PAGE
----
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New Mexico police remove 3 children from church compound

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Associated Press Writer

ALBUQUERQUE, N.M. (AP) — State police have removed three children from an apocalyptic church whose leader claims to be the Messiah and acknowledges having sex with some of his followers.


The two girls and one boy — all under the age of 18 — were taken from the northeastern New Mexico compound following an April 22 investigation, Romaine Serna, spokeswoman for the state Children, Youth and Families Department spokeswoman, said Wednesday.

She said a fourth child, a girl, agreed to be interviewed by the department. Serna said that girl had been at the compound but now lives elsewhere with her parents.

The three children were taken into state custody because of allegations of inappropriate contact between minors and the adult leader of The Lord Our Righteousness Church, Serna said.

"I understand that it was very calm and they (state police) did not meet with any resistance," she said. Serna said she wasn’t aware of any other youths at the compound.

Serna declined to elaborate because of the ongoing investigation by state police and the district attorney’s office. No charges had been filed, she said. The church has at least 70 members, Serna said.

Wayne Bent, 66, who is known in the church as Michael Travesser, established the church at a rural site called Strong City, north of Clayton in extreme northeastern New Mexico. He said God anointed him Messiah in July 2000.

Bent, on an April 27 posting on the church’s Web site, accused the state of kidnapping the children. "My children are kidnapped because some demon wrote a letter to people in authority accusing me of some crimes," he wrote.

"When the state came against our children (seed), the state came against God, and this will NOT ever be forgiven them," he wrote.


In a lengthy discussion dated Sept. 11, 2007, Bent said his work is finished and he does not expect to be "in the earthly sphere" much longer.

He acknowledged having sex with three women — the wives of two of his followers and his daughter in law. He said it was at the direction of God and the instigation of the women.

Jeff Bent, who Serna said is Wayne Bent’s son, denied in an April 29 letter to Gov. Bill Richardson and posted on the Web site that any child had been abused or neglected at Strong City.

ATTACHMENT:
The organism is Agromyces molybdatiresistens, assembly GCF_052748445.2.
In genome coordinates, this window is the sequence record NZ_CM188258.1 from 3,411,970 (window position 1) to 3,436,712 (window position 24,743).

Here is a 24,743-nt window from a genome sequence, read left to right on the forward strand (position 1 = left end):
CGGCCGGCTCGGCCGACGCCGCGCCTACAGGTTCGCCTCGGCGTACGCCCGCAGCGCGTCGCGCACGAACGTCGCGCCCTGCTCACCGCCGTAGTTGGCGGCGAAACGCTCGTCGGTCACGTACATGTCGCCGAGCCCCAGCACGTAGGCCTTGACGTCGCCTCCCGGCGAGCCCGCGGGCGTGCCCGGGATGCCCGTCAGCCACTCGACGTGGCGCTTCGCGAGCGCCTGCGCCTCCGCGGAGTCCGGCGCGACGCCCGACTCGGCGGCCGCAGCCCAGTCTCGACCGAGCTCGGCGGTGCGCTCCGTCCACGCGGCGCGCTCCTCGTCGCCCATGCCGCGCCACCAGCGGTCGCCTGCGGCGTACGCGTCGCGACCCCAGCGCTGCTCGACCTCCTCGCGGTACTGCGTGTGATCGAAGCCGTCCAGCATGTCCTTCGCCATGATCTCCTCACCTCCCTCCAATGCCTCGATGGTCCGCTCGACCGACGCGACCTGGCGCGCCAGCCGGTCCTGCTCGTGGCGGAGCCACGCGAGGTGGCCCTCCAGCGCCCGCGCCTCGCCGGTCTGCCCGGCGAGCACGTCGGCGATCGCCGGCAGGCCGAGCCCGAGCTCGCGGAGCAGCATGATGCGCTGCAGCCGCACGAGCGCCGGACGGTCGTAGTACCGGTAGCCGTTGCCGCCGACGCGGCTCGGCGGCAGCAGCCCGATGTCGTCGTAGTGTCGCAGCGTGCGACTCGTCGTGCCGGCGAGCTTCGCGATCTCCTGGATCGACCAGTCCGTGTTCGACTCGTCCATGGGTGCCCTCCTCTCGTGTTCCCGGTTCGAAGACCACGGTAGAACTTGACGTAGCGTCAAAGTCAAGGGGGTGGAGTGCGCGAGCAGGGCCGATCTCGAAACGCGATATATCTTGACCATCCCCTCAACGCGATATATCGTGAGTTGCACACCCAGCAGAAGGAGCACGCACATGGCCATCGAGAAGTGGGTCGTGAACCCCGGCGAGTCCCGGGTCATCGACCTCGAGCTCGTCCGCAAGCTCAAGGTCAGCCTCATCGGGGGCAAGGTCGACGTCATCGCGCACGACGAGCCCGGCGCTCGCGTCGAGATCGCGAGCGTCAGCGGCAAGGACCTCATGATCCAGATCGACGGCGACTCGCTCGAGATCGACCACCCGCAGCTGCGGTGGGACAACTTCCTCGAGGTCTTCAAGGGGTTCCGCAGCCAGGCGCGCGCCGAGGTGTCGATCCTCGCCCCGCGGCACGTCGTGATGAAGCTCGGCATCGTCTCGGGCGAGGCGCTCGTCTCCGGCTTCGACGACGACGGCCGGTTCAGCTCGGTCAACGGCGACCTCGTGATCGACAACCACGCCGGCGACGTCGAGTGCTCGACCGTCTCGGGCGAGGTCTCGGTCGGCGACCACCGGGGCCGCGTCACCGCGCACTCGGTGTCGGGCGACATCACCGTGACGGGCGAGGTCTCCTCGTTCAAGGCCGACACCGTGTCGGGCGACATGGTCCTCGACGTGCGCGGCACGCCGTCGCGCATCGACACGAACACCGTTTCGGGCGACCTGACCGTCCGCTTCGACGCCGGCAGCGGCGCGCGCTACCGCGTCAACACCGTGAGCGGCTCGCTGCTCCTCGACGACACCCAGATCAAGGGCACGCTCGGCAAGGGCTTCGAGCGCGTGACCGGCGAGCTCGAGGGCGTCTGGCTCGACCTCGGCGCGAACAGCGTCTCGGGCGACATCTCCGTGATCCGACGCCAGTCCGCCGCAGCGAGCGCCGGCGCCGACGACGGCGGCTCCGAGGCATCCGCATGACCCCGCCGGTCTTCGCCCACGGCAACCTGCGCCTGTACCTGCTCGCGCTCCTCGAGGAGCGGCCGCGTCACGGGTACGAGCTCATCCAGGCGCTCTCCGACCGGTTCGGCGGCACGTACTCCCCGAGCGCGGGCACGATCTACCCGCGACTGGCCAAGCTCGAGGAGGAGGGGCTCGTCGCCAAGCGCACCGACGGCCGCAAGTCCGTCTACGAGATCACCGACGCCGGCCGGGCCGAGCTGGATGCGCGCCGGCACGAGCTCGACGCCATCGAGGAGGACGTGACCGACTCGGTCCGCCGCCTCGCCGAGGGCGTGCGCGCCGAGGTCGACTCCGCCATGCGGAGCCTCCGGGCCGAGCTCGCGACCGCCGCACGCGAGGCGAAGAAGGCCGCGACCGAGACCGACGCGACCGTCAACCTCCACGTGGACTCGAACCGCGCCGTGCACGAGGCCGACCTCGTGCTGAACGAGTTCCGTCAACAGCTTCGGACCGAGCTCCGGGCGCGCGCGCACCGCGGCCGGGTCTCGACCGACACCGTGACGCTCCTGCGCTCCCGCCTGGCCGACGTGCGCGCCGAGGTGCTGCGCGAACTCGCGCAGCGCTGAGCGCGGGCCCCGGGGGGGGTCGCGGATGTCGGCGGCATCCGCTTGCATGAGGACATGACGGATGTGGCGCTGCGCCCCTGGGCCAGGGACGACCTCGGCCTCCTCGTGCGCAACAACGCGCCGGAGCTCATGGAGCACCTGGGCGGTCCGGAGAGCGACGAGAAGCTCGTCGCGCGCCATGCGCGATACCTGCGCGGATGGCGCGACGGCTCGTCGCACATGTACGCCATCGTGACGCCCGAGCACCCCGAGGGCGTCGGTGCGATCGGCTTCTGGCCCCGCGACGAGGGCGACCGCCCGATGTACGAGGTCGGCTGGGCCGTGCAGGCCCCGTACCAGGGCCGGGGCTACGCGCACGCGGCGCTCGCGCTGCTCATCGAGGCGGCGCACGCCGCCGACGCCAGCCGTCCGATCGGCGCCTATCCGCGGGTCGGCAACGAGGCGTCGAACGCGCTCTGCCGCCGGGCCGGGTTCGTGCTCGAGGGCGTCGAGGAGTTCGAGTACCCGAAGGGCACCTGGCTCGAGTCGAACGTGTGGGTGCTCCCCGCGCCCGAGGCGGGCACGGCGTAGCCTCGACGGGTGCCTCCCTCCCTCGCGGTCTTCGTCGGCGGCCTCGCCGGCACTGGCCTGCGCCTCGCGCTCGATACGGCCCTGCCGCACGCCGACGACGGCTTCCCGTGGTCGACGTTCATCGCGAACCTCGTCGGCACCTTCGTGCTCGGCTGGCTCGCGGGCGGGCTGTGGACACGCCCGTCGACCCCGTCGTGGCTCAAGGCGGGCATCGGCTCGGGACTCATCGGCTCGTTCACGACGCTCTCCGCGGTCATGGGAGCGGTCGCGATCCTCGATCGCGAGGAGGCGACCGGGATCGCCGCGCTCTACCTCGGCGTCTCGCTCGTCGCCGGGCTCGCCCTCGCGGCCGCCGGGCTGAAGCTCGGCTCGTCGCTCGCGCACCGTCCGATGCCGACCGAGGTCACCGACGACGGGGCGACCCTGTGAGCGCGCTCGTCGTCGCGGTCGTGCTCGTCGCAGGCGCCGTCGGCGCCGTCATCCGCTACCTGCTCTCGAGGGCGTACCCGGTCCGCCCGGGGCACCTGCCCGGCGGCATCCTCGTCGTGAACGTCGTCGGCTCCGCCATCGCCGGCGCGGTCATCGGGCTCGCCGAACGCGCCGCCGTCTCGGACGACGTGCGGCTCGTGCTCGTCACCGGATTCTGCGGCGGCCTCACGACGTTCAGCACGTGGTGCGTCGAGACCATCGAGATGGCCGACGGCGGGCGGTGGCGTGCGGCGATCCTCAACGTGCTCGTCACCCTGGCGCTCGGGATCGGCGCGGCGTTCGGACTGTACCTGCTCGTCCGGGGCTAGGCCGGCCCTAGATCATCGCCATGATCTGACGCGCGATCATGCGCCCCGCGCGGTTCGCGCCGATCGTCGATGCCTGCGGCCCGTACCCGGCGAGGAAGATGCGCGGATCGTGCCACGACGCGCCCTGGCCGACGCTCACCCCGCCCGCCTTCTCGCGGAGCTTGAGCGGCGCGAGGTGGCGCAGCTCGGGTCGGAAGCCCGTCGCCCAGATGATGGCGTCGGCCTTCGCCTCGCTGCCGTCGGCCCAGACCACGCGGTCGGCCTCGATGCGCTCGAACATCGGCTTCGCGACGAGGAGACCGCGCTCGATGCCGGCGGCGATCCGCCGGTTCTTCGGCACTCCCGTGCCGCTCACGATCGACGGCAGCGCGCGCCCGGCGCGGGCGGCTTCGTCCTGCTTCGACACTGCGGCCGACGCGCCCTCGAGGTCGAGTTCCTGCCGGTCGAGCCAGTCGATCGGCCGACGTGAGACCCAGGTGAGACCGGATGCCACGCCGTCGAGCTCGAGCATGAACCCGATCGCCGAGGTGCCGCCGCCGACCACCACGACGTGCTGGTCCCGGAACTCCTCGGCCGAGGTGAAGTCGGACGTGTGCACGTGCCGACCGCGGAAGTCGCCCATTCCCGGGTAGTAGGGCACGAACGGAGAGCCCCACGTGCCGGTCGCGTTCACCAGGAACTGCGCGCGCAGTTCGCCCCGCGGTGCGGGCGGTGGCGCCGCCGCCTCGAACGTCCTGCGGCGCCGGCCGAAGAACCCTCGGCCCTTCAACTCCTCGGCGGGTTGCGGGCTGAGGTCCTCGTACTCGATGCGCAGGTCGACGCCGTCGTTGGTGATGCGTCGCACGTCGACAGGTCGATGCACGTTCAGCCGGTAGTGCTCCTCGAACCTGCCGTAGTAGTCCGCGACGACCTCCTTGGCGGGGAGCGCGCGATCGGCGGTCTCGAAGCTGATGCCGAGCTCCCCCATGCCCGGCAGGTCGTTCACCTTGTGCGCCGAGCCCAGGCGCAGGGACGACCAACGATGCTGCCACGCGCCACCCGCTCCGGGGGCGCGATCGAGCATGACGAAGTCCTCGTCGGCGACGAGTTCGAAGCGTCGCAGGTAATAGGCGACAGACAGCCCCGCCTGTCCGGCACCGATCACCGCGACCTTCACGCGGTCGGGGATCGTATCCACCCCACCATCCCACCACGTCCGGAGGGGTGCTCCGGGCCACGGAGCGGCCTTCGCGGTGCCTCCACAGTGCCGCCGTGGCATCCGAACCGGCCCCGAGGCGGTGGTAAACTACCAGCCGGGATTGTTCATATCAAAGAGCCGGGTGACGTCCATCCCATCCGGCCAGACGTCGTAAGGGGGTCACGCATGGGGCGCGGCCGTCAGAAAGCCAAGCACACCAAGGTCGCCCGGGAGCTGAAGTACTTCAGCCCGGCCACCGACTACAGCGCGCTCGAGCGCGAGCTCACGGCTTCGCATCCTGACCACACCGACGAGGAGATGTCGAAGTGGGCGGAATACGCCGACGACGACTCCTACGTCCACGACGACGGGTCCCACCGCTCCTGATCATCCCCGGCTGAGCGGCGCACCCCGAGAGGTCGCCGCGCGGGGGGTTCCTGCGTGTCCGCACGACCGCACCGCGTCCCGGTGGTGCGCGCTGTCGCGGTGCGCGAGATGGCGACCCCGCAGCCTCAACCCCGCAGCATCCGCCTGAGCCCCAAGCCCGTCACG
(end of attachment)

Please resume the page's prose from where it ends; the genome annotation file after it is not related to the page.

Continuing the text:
The group educates its children "to avoid the slavery you seek to impose on them, and to experience the freedom they have in God," Jeff Bent wrote.

"We have given everything to prepare them for an eternity with God. We haven’t oppressed them with your atheistic globalist curriculum, socialist indoctrination, and ’alternative lifestyles’ dogma that comprise modern public education. We have taught them higher values than the values of your slave-state, and have sought to shield them from the abuse that is institutionalized in your system," he wrote.

Jeff Bent also wrote to Richardson: "Now that you have moved against us because of our faith, the cup of God’s anger is full to the brim, and now He is free to move against you."

Gilbert Gallegos, a spokesman for Richardson, declined comment on the letter.

Serna said two of the children removed from the ranch were placed in foster homes, and one accepted voluntary placement, which usually means with a friend or relative.


Serna said her agency received information on April 21 that warranted the removal of the children. She declined to reveal the information or its source.

The New Mexico removal came three weeks after Texas officials raided a polygamist-sect ranch and took custody of 463 children, saying that group’s practice of underage and polygamous spiritual marriages endangered the children.

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